When Tarantino breaks the history we all know, when the macho heroes movie-star Rick Dalton and his stunt double Cliff Booth beat up the Manson kids who murdered Tate, maybe we are supposed to wonder what it would be like if she had lived, but mostly we’re asked to wonder what if things didn’t have to change? What if we could stay in those good old days? The only figures representative of the future, of change, are the stupid and evil Manson family. This is the miraculous ending as pure rightist fantasy.

Paul Thomas Anderson’s Licorice Pizza (2021) is a much more complicated case. In some ways it’s as nostalgic as Tarantino’s film, you can’t help but want to run through the streets of the San Fernando Valley with young huckster Gary Valentine and his almost-girlfriend, twenty-something Alana Kane as they sell air mattresses or open a casino parlour. But Anderson’s vision isn’t so sunny, we meet two characters not unlike Rick and Cliff, Sean Penn’s William Holden-inspired actor and Tom Waits’ drunken old director, who we see at the dinner table, the former on a date with Alana, sword fighting one another with their cutlery. Their machismo is childish and pathetic and they surely are not heroes.

In many ways the film is about immaturity, hence why the much talked about age gap romance is so central. Alana is an adult who acts like a child and so she falls for Gary, who despite literally being a child, makes a good attempt to pretend to be an adult, often copying ticks that project maturity and emptily replicating them. When she eventually gets disillusioned with his childishness she tries to instead do the most adult thing she can imagine: work on a political campaign. But the City Counsellor she’s working for, Joel Wachs, acts like a little boy, he doesn’t really know how to live in the world, just how to be a somewhat wonkish politician, in part because he has to hide so much of himself as a closeted gay man.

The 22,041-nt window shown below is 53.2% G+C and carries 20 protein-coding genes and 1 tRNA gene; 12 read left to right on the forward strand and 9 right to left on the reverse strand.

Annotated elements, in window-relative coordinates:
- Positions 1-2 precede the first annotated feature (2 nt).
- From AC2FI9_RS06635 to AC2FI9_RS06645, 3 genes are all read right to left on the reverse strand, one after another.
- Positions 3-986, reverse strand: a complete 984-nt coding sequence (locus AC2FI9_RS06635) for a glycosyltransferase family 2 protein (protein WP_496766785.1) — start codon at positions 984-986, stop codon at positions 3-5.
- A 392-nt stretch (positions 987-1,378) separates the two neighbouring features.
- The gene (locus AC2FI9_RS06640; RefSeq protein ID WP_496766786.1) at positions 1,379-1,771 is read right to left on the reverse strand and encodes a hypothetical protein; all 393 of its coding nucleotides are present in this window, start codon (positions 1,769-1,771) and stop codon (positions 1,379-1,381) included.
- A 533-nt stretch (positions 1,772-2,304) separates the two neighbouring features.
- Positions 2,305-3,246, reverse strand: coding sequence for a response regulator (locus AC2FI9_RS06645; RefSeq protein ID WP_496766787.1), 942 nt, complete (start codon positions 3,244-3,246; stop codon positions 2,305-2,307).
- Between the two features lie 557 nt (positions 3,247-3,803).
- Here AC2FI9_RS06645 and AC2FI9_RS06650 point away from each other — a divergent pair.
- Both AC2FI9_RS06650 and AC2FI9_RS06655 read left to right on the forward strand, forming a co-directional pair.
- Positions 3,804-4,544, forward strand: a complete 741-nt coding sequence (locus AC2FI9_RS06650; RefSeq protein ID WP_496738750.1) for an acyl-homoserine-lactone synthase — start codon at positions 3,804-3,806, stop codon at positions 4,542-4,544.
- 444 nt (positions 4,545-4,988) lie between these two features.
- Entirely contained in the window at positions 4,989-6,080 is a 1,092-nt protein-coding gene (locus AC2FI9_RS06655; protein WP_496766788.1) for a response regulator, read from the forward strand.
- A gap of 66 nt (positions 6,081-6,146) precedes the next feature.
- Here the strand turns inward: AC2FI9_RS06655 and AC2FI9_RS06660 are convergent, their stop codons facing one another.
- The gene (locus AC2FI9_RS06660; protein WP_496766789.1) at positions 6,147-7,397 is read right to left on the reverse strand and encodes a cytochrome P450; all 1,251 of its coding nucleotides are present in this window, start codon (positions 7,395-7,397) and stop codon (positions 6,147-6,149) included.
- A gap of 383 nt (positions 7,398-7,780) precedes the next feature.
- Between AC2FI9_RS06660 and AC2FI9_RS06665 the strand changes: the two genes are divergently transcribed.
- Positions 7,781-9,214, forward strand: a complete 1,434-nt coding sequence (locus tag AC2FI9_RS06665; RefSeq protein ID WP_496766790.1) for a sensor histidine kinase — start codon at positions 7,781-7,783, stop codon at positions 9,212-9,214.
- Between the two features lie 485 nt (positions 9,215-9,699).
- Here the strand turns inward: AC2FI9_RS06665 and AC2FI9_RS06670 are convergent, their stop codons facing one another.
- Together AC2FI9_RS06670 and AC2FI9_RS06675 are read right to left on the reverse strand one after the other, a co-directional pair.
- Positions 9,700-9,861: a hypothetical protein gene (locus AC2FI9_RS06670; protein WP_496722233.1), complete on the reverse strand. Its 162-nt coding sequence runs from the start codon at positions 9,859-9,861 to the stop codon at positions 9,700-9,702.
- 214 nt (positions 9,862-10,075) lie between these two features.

In the end Alana gives all that up and runs back into Gary’s arms, if everyone is immature, why not embrace it? On some level it feels good, we like Gary and Alana, we even like them together, but it is still a slide back into the nostalgic, also hoping a moment never has to end, that neither of them have to grow up. It’s not a miraculous ending in the world of the film, it’s easy to imagine why Alana would make that decision, but it’s a miraculous one dramatically and unlike Rohmer, Anderson doesn’t put in the hard work to justify it; he seems so aware of how it doesn’t make sense, but chooses to ignore it, to go for his happy ending anyway. Which to me is disappointing, but for some, seems to be what makes it so beautiful.


Notes:

1 — In his ‘novelisation’ Tarantino goes in great detail imagining where Rick Dalton’s career goes after the end of the film, but doesn’t seem much interested in Tate’s. To be fair, this could be out of respect, but in another scene he does describe her “long bare legs” and “large bouncing boobs”.


Originally posted on Substack on January 28th 2022